Joe Vella, vice president of Stockton-based Contract Sweeping, questioned the process of reviewing bids for the work in Danville, at the Nov. 18 meeting of the Town Council. He said he did not understand why they were not awarded the work despite having the low bid.
Town Manager Joe Calabrigo said in the case of professional services contracts they do not have to take the low bidder. Instead, depending on the type of contract, the town will use a combination of the price along with a technical evaluation of the bidder.
Vella, along with Contract Sweeping's general manager Bob Wittekind, complained that their bid for the street sweeping was $5,000 a year lower than the company chosen for the work. "Over five years that's $25,000. I'm sure the Town of Danville could use the money," Wittekind said.
Both men pointed to errors in the technical evaluation that caused their scores to be lower. Wittekind asked the council to put off voting on the contract until they could look into the issue. "We'd just like you to wait and evaluate. We don't feel it was an impartial evaluation. We do feel it's imperative for the city to look at this on a closer basis."
Councilman Newell Arnerich called on the duo to provide direct examples of mistakes made in the evaluation.
Vella said some of the errors were: an incorrect number of staff for the company; the fact that their employees did indeed have background checks; participation in a state safety program.
Vella also pointed out that they lost points in the scoring because their company name had changed. "It says we've only been in business five years. We've been in business 50 years," he said. The confusion stemmed from the fact that Contract Services is a new company under the umbrella of San Jose-based Universal Sweeping.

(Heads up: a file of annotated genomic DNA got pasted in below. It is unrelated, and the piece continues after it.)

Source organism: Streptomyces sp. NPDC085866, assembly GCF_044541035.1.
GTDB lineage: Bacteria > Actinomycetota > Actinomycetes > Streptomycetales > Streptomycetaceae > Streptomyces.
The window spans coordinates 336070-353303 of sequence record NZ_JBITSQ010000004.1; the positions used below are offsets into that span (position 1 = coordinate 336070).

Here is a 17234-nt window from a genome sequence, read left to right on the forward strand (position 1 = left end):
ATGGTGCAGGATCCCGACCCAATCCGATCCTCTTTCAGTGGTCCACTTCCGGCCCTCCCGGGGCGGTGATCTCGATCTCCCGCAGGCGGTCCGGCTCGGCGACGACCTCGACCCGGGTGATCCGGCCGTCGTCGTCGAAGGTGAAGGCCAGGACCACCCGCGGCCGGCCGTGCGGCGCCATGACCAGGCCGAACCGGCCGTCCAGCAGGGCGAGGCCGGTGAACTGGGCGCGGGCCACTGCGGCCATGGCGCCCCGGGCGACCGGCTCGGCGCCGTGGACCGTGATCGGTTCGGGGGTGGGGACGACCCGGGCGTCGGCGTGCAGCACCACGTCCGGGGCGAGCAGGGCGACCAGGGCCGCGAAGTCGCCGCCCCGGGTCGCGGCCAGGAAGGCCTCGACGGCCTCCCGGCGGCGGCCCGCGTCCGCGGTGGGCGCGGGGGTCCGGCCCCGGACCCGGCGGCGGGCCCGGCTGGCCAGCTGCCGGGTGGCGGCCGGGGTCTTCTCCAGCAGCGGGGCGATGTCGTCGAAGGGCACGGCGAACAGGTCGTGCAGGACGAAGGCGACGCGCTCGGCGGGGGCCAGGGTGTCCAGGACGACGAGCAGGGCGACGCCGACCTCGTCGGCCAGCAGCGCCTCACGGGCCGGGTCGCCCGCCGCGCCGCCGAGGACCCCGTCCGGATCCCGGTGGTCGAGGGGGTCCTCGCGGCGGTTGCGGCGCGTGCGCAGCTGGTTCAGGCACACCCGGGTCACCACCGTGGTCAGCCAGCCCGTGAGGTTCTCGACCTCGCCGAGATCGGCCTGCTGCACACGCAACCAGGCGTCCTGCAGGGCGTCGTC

Arnerich continued to question the two men regarding perceived errors before stating that even with additional points from the changed answers they would still be below the score of the vendor chosen.
Mayor Candace Andersen expressed concern over the seeming discrepancies in the evaluation. "I'm concerned about the integrity of the report." Andersen said any time public funds are being used there can be no appearance of impropriety or conflict of interest.
Andersen said she would support holding off on approving the contract when Councilman Mike Shimansky asked to hear from town staff on the issue.
Town Building and Streets Supervisor Jim Parke said that he and two other staff members, each with more than a decade of experience working for the town, evaluated the bids and found in favor of Universal Building Services, the vendor they have been using for the past 10 years.
"We've been working with the contractor now for 10 years and it's one of the better contracts we've had," Parke said. "To the best of our ability I felt we were fair."
Despite her misgivings, Andersen said she supported the staff's recommendation. After further discussion, the issue was moved and unanimously approved by the council.